RE ATAR Unit 3: how social factors impact on how people interact with religion

Social Factor - Media

Twitter, Facebook and Instagram are helping religions to reach new audiences as well as reinvigorating those amongst them. Religions are using social media as an extension to the achievement of their mission.

SOCIAL MEDIA & the Church

"Church communities have always used the modern media for fostering communication, engagement with society, and, increasingly, for encouraging dialogue at a wider level. Yet the recent, explosive growth and greater social impact of these media make them all the more important for a fruitful priestly ministry," Pope Benedict XVI 44th World Day of Communications. 16th May 2010


By Elise Harris Vatican City, Jan 9, 2018 / 04:51 am (CNA/EWTN News).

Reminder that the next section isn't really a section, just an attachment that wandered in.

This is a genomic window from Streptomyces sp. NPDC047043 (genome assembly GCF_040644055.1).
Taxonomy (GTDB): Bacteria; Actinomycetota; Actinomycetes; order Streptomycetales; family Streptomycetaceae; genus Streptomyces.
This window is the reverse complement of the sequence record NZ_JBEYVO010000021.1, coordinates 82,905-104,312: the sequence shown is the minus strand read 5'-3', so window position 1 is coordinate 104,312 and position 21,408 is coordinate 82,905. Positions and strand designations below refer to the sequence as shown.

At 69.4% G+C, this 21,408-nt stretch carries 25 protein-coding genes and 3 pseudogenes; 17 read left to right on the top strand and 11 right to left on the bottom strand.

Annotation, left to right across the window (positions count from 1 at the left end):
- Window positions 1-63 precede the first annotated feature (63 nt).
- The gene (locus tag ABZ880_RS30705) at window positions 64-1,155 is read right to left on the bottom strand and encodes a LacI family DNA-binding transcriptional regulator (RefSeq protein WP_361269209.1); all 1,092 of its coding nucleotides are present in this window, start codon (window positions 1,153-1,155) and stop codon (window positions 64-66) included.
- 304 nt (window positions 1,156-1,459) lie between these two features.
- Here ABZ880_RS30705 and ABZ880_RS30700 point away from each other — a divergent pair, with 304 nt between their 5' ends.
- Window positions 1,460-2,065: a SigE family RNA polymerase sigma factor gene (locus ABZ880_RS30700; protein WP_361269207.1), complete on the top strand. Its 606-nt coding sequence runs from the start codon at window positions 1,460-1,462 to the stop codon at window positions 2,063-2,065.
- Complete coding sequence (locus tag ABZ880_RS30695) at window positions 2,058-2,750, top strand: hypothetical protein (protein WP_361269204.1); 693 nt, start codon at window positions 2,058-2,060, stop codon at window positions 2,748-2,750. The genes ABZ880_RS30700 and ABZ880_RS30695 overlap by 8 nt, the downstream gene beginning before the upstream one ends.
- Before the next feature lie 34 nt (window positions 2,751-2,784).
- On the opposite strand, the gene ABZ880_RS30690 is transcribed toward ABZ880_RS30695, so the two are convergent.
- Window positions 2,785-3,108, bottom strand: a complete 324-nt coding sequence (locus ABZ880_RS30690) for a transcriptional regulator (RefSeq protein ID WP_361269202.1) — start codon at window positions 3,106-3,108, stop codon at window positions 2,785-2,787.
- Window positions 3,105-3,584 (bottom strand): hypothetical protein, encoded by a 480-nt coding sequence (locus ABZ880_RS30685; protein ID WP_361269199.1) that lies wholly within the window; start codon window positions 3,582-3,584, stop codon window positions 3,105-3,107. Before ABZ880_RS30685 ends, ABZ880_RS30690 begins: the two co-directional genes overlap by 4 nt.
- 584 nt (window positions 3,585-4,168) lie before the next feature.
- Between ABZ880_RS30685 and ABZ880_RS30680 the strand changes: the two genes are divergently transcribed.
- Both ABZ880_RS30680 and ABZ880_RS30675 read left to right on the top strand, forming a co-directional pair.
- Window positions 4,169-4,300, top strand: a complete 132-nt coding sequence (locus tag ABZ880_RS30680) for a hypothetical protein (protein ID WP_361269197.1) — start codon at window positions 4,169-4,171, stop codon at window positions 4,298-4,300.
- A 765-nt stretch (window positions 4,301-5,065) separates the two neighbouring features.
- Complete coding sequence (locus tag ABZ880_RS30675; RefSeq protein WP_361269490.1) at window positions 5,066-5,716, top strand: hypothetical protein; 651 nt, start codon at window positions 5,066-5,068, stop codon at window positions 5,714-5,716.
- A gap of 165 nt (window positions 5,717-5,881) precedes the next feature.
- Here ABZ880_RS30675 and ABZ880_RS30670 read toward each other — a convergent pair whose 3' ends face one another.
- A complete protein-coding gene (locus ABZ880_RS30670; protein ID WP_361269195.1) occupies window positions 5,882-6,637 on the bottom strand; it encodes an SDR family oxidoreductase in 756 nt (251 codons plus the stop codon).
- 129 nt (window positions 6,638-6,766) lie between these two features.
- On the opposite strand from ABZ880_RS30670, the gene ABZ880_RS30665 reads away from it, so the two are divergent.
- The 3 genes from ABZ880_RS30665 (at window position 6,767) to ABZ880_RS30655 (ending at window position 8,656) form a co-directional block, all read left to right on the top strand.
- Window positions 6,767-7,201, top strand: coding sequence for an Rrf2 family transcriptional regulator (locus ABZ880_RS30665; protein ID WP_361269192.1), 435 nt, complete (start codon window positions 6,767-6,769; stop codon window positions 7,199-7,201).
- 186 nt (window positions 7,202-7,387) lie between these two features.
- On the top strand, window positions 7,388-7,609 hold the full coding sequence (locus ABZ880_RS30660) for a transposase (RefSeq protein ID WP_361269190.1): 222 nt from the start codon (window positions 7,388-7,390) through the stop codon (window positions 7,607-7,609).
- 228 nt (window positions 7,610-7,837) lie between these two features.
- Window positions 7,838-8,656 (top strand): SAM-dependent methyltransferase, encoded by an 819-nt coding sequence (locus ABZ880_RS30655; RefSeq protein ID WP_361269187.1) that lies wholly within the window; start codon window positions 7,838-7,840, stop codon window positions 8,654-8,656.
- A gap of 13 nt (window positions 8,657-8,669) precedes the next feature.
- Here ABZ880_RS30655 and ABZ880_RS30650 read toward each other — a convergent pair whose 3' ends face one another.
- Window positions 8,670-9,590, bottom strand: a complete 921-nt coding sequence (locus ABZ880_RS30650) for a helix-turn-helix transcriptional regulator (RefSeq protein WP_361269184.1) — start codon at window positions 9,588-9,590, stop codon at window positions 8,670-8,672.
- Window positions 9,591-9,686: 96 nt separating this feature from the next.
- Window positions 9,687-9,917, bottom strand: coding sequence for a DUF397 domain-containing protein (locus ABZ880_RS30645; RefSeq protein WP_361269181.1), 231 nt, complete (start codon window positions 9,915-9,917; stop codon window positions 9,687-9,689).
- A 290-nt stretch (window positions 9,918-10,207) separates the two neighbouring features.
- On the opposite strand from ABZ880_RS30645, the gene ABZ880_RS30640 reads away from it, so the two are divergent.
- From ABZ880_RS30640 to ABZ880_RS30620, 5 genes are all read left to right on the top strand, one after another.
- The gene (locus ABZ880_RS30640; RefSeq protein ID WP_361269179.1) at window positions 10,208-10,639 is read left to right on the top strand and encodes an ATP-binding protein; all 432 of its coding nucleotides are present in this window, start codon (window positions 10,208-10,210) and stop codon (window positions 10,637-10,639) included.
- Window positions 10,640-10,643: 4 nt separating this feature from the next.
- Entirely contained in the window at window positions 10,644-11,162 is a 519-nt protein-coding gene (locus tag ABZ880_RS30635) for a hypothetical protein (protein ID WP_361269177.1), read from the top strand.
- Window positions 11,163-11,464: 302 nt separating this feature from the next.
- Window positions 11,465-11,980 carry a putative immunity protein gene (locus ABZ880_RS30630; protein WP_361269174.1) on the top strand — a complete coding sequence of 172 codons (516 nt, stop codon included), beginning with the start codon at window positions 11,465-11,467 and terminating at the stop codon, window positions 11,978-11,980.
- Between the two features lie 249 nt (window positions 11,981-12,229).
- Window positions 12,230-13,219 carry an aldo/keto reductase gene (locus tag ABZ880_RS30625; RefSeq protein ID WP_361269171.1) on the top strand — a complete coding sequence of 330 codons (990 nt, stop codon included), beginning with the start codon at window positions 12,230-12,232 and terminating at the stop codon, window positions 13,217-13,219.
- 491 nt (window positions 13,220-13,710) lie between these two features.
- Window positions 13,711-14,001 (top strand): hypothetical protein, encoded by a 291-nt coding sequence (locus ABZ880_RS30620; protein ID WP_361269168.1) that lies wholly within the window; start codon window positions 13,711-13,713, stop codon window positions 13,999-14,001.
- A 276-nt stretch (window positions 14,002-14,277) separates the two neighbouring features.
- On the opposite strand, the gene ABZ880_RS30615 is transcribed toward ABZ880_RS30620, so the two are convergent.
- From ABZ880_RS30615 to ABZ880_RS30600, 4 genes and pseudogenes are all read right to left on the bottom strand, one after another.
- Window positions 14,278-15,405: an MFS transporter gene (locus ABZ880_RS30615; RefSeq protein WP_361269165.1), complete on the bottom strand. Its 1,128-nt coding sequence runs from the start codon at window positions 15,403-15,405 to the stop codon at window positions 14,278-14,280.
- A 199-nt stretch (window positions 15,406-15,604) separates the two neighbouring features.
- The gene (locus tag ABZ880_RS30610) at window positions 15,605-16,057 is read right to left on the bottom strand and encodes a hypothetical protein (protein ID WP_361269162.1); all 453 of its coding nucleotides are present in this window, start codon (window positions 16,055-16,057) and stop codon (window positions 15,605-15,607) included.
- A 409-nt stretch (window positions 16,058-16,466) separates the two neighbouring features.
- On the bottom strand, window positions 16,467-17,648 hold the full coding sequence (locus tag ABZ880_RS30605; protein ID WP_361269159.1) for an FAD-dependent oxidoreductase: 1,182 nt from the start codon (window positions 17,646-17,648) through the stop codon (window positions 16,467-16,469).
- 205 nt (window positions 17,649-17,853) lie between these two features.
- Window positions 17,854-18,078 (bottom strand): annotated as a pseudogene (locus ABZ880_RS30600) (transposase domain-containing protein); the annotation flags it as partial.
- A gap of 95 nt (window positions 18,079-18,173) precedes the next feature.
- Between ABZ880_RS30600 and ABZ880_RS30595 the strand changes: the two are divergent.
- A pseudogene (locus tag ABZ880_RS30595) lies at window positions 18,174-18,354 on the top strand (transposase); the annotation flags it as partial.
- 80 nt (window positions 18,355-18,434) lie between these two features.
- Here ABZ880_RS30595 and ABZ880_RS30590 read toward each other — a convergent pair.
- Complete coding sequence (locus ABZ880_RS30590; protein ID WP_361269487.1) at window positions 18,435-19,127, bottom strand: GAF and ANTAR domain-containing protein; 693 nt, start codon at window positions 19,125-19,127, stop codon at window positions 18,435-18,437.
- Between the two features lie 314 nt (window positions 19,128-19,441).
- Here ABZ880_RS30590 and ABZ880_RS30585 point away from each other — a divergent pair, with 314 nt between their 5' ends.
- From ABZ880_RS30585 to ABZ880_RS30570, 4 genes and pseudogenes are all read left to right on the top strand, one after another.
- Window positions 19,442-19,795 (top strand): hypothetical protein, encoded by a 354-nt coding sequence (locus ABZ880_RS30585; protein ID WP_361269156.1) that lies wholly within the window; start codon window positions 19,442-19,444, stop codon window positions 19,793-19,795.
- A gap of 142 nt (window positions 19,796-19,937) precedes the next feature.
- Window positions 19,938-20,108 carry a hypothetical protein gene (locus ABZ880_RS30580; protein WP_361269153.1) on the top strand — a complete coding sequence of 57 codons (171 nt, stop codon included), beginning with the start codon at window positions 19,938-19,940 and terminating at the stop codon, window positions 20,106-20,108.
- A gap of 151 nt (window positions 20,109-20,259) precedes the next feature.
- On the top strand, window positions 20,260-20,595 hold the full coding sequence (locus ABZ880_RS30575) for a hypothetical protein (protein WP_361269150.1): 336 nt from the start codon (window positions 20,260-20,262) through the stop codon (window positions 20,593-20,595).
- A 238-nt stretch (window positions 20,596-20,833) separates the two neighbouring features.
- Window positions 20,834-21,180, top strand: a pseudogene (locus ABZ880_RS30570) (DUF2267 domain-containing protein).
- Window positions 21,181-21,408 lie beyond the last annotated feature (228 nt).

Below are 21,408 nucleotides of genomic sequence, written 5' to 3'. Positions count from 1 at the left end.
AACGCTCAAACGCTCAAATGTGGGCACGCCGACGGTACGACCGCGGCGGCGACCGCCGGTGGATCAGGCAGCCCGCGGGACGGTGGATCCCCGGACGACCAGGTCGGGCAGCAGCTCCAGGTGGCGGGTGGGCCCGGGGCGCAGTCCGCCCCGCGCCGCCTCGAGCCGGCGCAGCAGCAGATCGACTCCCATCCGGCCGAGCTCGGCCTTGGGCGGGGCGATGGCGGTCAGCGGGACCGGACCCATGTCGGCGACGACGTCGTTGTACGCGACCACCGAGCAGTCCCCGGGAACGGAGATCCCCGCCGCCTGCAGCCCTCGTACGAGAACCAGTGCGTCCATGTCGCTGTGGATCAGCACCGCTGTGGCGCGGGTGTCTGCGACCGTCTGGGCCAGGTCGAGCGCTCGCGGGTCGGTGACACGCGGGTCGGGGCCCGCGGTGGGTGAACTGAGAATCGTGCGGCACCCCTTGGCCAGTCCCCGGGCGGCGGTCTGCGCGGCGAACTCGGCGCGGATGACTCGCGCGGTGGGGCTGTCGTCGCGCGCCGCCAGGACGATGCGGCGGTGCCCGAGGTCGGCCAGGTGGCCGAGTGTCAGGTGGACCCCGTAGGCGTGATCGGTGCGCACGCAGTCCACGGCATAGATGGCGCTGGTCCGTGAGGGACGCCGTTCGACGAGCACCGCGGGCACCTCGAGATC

After the recent re-branding and consolidation of the Vatican's various media outlets, their social media platforms have now reached a total of more than 4 million followers, who receive their daily papal news with a fresh logo. According to a Jan. 9 communique from the Secretariat for Communications, Vatican media now has an online community of more than 4 million followers between the Facebook, Twitter, YouTube and Instagram platforms. The numbers, the secretariat said, are the result of the continuing reform of Vatican communications launched in 2014 by Pope Francis and his nine cardinal advisors who make up the Council of Cardinals, which meets every few months to discuss the ongoing reform of the Roman Curia. In order to map out what a possible reform of Vatican communications would look like, the Pope in 2014 established an international commission headed by British Lord Chris Patten to study the current process and provide suggestions. Francis then established the Secretariat for Communications in June 2015, naming Italian Msgr. Dario Vigano as its first head, giving him a mandate to reform Vatican communications with a focus on consolidation and increasing their presence in the digital world. The secretariat oversees all of the Vatican’s communications offices, including Vatican Radio, L'Osservatore Romano, the Vatican Television Center, the Holy See Press Office, the Pontifical Council for Social Communications, Vatican Internet Service, the Vatican Typography office, the Vatican's Photography Service, and the Vatican publishing house. During the Council of Cardinals' most recent meeting in December, Vigano unveiled the new logo and design for the Vatican News website, which consolidated the Vatican's former news and radio pages into a new multimedia hub, which features audio, text, video and graphics, available in multiple languages. With the consolidation of its social media pages, the Vatican has seen a sharp increase in followers in recent months. On Facebook, the page “Vatican News” – recognizable by the new insignia, which is a white Vatican logo with a red background – has more than 3 million followers. The page is available in six languages, including English, Italian, French, German, Spanish and Portuguese. On Twitter, the six different language editions for Vatican media have all been unified under the same Twitter handle “@vaticannews”, and a new account, “@radiovaticanaitalia”, has been created to promote and provide information on the activities of Vatican Radio and the multilingual Vatican News channel on Instagram. The Vatican's YouTube channel, which offers viewers live coverage of the Pope's activities, has also been rebranded with the same new logo and given the “Vatican News” title. Social media for Vatican News is managed by the Secretariat for Communications' Editorial and Theological-Pastoral departments. The secretariat also manages the Pope's social media accounts in collaboration with the Secretariat of State. Pope Francis has a high number of followers on his various social media accounts, which include his “@Pontifex” account on Twitter, which has more than 44 million followers in 9 languages, and his “@Franciscus” Instagram account, with more than 5 million followers on its one multilingual channel. According to Msgr. Vigano, the increased presence of Vatican media on social networks “is one of the effects of the great process of reform of the Vatican media currently under completion.” The positive result, he said, is thanks in large part to the “great commitment” of their journalists and technical staff. “As communications professionals, according to the logic of a Church that looks outwards, we are all called to be among the people,” he said, explaining that in today's context, “this means being present on social networks and the internet with conviction and responsibility.” He said the Vatican must “focus on the human person, on relationships, the culture of encounter and, only in the last instance, on technology.”